Sciences and Exploration Directorate
Early Career Scientist Spotlight - Gonzalo Augusto Cucho-Padin

Early Career Scientist Spotlight

Dr. Gonzalo Augusto Cucho-Padin (he/him/his)

Space Scientist
Space Weather Laboratory (674)

What is your research focus?

I am currently working on two research topics. The first one is associated with my Ph.D. research, which studies the exosphere, the outermost layer of the terrestrial atmosphere that extends from several hundreds of kilometers (~500 km) to several tens of Earth Radii (~60 RE). The most abundant component of the exosphere is atomic hydrogen (H) which interacts with every terrestrial plasma population (i.e., ambient ions) via charge exchange processes. In a charge exchange interaction, an energized ion picks up the electron of a neutral H to generate an energetic neutral atom (ENA) with similar momentum of the parent ion while a cold ion is also formed. Hence, the exosphere has a crucial role in dissipating magnetospheric energy from ring current ions via generation of ENAs, especially during geomagnetic storms where there is an enhanced injection of ions from the solar wind.

The study of atomic H is done through remote sensing of the resonantly scattered emission of far ultraviolet (FUV) light, specifically, FUV at 121.6 nm, also referred to as Lyman-alpha (Ly-a) emission. During my Ph.D. in Electrical Engineering, I implemented a tomographic technique to estimate the time-dependent, three-dimensional (3-D) density distributions of the middle exosphere (from 3 RE to 8 RE) using FUV data from the Lyman-alpha detectors (LAD) onboard NASA's Two Wide-Angle Imaging Neutral-Atom Spectrometers (TWINS) mission.

At NASA/GSFC and with the supervision of Dr. David Sibeck, I have applied a similar technique to reconstruct the 3-D density distributions of the outer exosphere (from 6 RE to 20 RE) using a wide-field Ly-a image acquired by the Lyman-alpha Imager Camera (LAICA) onboard JAXA's Proximate Object Close flyby with Optical Navigation (PROCYON) mission. In this case, H density distributions at this altitude are required to evaluate the charge exchange interactions between heavy charged solar wind ions and exospheric H atoms, which in turn, produce soft X-ray photons. Such emission will be used by the upcoming NASA's Lunar Environmental Heliospheric X-ray Imager (LEXI) mission to (i) image the dayside magnetosheath, a region between 10 to 13 RE from Earth where solar wind ions accumulate as they cannot directly penetrate the inner magnetosphere, (ii) investigate the dayside magnetic reconnection, the main mechanism to transfer solar wind ions towards the terrestrial environment, and (iii) assess their spatiotemporal response to space weather. My work on H density estimation directly supports LEXI's goal.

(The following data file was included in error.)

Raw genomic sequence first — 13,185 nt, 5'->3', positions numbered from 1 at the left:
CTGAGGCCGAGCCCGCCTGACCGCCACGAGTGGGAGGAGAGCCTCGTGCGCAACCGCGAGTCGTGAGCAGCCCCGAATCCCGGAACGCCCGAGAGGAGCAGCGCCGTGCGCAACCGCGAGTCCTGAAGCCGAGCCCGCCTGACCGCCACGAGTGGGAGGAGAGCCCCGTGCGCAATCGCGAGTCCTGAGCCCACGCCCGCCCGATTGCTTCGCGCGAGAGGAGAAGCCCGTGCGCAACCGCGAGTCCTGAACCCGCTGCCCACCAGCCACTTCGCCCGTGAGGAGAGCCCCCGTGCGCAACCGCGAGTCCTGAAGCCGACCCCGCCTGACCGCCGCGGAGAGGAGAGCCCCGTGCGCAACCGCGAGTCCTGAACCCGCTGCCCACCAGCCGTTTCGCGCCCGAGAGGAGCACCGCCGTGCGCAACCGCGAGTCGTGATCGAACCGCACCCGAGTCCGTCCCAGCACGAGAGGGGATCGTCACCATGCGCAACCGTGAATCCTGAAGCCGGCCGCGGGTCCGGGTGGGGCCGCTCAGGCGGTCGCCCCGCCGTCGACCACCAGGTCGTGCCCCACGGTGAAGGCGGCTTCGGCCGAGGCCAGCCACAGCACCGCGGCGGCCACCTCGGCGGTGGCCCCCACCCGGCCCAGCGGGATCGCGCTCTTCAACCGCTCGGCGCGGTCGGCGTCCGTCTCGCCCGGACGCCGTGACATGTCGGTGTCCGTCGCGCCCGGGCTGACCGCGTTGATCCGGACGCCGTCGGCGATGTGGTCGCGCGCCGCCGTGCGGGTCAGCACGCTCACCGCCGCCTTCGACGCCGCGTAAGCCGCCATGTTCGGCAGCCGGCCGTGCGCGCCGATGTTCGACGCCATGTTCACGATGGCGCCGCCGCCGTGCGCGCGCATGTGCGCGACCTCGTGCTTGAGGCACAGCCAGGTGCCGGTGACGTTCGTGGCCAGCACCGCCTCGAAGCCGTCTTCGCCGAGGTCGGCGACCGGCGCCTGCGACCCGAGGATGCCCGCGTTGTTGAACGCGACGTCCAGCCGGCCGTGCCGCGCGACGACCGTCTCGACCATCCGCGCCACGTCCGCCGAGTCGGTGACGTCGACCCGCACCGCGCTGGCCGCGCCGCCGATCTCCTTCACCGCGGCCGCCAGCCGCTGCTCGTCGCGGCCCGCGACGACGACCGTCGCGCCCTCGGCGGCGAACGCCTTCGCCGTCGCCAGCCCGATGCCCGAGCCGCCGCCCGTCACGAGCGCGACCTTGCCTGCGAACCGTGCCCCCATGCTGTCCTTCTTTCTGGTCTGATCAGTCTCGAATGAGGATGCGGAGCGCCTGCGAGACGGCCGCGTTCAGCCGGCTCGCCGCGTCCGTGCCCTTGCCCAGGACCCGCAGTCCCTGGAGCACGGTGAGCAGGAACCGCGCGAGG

The second research topic is the Earth's Cusp modeling through a machine learning-based approach. One of the main objectives of the magnetospheric community is to understand the dynamics of the dayside magnetic reconnection as it enables the transfer of mass, momentum, and energy from the solar wind to the terrestrial magnetosphere. The study of the dayside magnetic reconnection can be conducted via analysis of ion flux in the Earth's cusp region, a zone where solar wind ions precipitate from the reconnection site to the ionosphere. For this purpose, I generated a regression model based on artificial neural networks, which can predict the 3-D structure of ion flux distributions when a set of solar wind inputs are provided. To implement this model, I have used in-situ observations of proton flux acquired by the ESA's Cluster mission and solar wind parameters supplied by the OMNIWeb database hosted by NASA’s Space Physics Data Facility (SPDF). The promising results have been presented as a poster at the last AGU Fall meeting 2022, and I am currently writing a manuscript that will describe the model implementation.

Information on my current research work can be found on github.

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Presentation of my poster on tomographic estimation of exospheric H density distributions in the CEDAR 2018 workshop. I won first place in the Student Poster Competition.
Credit: Gonzalo Cucho-Padin

Did you always know that you wanted to be a space physicist?